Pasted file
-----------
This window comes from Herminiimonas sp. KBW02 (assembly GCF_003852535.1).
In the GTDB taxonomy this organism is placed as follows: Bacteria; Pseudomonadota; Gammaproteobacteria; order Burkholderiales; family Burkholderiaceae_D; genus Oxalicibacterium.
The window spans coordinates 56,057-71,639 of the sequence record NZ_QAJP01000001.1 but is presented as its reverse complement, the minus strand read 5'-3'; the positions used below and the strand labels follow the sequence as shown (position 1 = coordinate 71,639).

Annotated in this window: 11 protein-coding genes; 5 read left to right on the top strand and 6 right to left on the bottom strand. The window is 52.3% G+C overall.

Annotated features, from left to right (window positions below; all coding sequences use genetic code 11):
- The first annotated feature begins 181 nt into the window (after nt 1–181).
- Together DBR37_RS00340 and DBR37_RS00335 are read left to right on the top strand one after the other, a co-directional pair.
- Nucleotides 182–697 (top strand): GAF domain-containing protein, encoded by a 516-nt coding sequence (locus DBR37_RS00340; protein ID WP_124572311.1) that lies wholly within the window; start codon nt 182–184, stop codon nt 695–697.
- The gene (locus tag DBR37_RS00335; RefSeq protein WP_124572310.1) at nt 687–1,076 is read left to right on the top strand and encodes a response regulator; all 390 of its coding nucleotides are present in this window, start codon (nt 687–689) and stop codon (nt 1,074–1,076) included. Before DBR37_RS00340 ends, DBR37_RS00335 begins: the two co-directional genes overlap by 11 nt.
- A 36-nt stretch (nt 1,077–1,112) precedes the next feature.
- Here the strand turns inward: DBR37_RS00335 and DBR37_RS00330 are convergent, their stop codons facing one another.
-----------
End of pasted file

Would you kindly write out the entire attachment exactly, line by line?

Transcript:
This window comes from Herminiimonas sp. KBW02 (assembly GCF_003852535.1).
In the GTDB taxonomy this organism is placed as follows: Bacteria; Pseudomonadota; Gammaproteobacteria; order Burkholderiales; family Burkholderiaceae_D; genus Oxalicibacterium.
The window spans coordinates 56,057-71,639 of the sequence record NZ_QAJP01000001.1 but is presented as its reverse complement, the minus strand read 5'-3'; the positions used below and the strand labels follow the sequence as shown (position 1 = coordinate 71,639).

Annotated in this window: 11 protein-coding genes; 5 read left to right on the top strand and 6 right to left on the bottom strand. The window is 52.3% G+C overall.

Annotated features, from left to right (window positions below; all coding sequences use genetic code 11):
- The first annotated feature begins 181 nt into the window (after nt 1–181).
- Together DBR37_RS00340 and DBR37_RS00335 are read left to right on the top strand one after the other, a co-directional pair.
- Nucleotides 182–697 (top strand): GAF domain-containing protein, encoded by a 516-nt coding sequence (locus DBR37_RS00340; protein ID WP_124572311.1) that lies wholly within the window; start codon nt 182–184, stop codon nt 695–697.
- The gene (locus tag DBR37_RS00335; RefSeq protein WP_124572310.1) at nt 687–1,076 is read left to right on the top strand and encodes a response regulator; all 390 of its coding nucleotides are present in this window, start codon (nt 687–689) and stop codon (nt 1,074–1,076) included. Before DBR37_RS00340 ends, DBR37_RS00335 begins: the two co-directional genes overlap by 11 nt.
- A 36-nt stretch (nt 1,077–1,112) precedes the next feature.
- Here the strand turns inward: DBR37_RS00335 and DBR37_RS00330 are convergent, their stop codons facing one another.